This video is from our first real road ride, Tuesday, Feb 9. Late morning, we headed to lunch a round-about way. The instructors plan routes to use major roads like John Young and US 441 to initiate the officers in operating around large, fast, noisy motor vehicles. It also embeds the principle that bicycles are vehicles and their drivers have an equal right to the road.
Like I said in the HWY 535 post, for each motorist passing us it was a single event lasting a few seconds, for the cyclists it’s a constant procession of passing cars. That is why a cyclist must be given the right to choose the lane position that makes him/her feel safest and most comfortable.
Taking the lane at rush hour
Thursday we rode north for several miles on John Young at rush hour, then turned and headed south on 441. The traffic was pretty much endless, but the motorists delay each other pretty well at that time of day. Notice, you’ll see some vehicles more than once. There is the remains of a car crash in the median at 2:10. No doubt, that impeded some traffic.
Because we controlled the right lane, passing cars and trucks used the left lane and were 6-8 feet from the left line of riders. If we had been in the little shoulder, they would have been 2-4 ft away. Passing tractor-trailers would have been uncomfortably close (they fill a 12 foot lane). A more significant issue: the group would have had nowhere to go if there was an obstruction, glass or other hazard in the shoulder.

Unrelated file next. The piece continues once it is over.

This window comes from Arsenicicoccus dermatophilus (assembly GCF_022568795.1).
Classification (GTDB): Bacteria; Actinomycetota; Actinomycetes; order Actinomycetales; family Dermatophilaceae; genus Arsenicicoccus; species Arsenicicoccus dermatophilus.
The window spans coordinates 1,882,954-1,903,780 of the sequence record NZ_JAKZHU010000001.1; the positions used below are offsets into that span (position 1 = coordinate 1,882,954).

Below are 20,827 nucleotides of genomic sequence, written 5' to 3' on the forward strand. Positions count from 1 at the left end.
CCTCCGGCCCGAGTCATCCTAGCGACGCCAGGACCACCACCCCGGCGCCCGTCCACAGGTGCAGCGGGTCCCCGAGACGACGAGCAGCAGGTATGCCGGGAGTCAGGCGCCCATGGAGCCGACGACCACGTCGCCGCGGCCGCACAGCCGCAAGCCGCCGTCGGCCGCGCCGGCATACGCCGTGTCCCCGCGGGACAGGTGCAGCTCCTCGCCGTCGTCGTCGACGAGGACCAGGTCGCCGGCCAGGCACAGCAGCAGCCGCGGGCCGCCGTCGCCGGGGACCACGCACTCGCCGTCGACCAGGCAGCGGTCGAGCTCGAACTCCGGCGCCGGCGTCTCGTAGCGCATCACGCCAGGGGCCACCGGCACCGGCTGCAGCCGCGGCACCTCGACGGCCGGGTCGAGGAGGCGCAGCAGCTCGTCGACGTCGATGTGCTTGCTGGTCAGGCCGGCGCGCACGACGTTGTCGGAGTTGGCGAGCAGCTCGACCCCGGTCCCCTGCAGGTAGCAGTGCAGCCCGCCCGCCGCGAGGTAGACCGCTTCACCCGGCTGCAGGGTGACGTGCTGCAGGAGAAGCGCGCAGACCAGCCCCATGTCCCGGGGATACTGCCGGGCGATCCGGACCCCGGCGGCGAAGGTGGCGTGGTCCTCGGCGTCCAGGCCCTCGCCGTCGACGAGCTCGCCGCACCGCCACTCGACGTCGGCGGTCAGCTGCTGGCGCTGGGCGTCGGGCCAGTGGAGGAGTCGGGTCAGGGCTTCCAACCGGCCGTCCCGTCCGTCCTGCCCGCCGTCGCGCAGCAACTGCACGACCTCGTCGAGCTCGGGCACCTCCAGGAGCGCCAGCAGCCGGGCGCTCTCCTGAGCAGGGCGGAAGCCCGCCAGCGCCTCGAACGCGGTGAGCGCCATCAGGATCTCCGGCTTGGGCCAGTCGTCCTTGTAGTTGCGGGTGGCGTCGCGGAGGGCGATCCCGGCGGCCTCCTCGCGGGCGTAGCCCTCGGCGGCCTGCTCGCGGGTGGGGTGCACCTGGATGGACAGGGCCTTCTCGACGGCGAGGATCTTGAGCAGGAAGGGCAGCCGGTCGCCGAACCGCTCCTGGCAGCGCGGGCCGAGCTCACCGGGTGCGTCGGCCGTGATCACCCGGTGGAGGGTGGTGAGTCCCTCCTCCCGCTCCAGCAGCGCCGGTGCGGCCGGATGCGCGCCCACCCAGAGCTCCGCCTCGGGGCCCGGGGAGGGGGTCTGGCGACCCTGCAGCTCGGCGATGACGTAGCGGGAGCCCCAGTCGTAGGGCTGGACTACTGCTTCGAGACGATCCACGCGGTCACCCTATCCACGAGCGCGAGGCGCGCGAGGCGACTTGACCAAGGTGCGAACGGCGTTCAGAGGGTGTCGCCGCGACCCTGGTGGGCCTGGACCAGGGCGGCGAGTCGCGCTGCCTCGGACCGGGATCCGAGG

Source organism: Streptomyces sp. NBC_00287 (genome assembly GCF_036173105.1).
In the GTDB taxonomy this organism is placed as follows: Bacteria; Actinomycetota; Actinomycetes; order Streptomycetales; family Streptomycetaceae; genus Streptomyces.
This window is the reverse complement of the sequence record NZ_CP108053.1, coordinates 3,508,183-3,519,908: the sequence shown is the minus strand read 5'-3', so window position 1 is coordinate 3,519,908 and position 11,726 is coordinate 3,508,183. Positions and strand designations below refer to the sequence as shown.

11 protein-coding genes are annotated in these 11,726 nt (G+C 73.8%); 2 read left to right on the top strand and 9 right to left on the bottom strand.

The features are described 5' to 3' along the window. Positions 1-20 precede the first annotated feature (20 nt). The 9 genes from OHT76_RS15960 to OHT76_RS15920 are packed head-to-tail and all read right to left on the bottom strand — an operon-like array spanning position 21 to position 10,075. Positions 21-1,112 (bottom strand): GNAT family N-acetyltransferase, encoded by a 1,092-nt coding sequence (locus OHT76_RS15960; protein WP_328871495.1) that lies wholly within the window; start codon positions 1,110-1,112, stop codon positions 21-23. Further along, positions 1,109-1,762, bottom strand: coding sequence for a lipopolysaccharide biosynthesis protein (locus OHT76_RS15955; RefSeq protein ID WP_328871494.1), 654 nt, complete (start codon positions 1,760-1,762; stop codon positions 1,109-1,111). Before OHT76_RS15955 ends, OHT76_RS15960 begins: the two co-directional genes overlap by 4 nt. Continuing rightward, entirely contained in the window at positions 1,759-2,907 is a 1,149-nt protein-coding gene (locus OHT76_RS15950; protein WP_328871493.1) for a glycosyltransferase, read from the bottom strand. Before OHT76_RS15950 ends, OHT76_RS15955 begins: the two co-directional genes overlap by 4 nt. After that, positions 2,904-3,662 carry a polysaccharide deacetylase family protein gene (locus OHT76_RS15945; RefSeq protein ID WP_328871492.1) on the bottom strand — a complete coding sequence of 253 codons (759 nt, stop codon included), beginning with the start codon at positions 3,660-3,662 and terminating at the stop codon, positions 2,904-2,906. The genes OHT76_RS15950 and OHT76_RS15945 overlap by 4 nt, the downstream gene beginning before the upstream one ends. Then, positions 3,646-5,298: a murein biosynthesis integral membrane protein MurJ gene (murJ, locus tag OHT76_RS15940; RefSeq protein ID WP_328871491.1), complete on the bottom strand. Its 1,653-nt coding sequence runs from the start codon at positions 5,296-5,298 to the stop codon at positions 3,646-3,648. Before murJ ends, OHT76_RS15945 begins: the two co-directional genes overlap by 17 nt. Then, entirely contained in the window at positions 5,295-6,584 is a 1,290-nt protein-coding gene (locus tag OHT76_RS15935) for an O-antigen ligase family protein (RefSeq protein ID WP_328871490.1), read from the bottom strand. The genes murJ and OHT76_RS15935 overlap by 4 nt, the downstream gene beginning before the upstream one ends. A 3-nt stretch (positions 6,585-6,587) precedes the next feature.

An important note about group dynamics
If a solo cyclist encounters an obstruction on the shoulder, he can merge into the lane if it’s safe, or stop (the safety/difficulty of that depends on the cyclist’s speed). If the front rider in a group encounters an obstruction, he can’t stop suddenly, he can’t merge (because merging is done by the rear rider), if he chooses to slide around the obstruction, it’s possible someone behind him won’t get the call and will hit it. It’s far less safe for a group to ride in a shoulder than for an individual. This scenario has been the culprit in numerous pace line crashes, and it’s why we have made an effort to educate various local police departments about the hazards of shoulder riding (why shoulder use is legally optional).
Being able to demonstrate safe and legal cycling with a group of officers on bikes is priceless. I just wish motorists were always this courteous toward cyclists that don’t have POLICE written on the back of their T-shirts.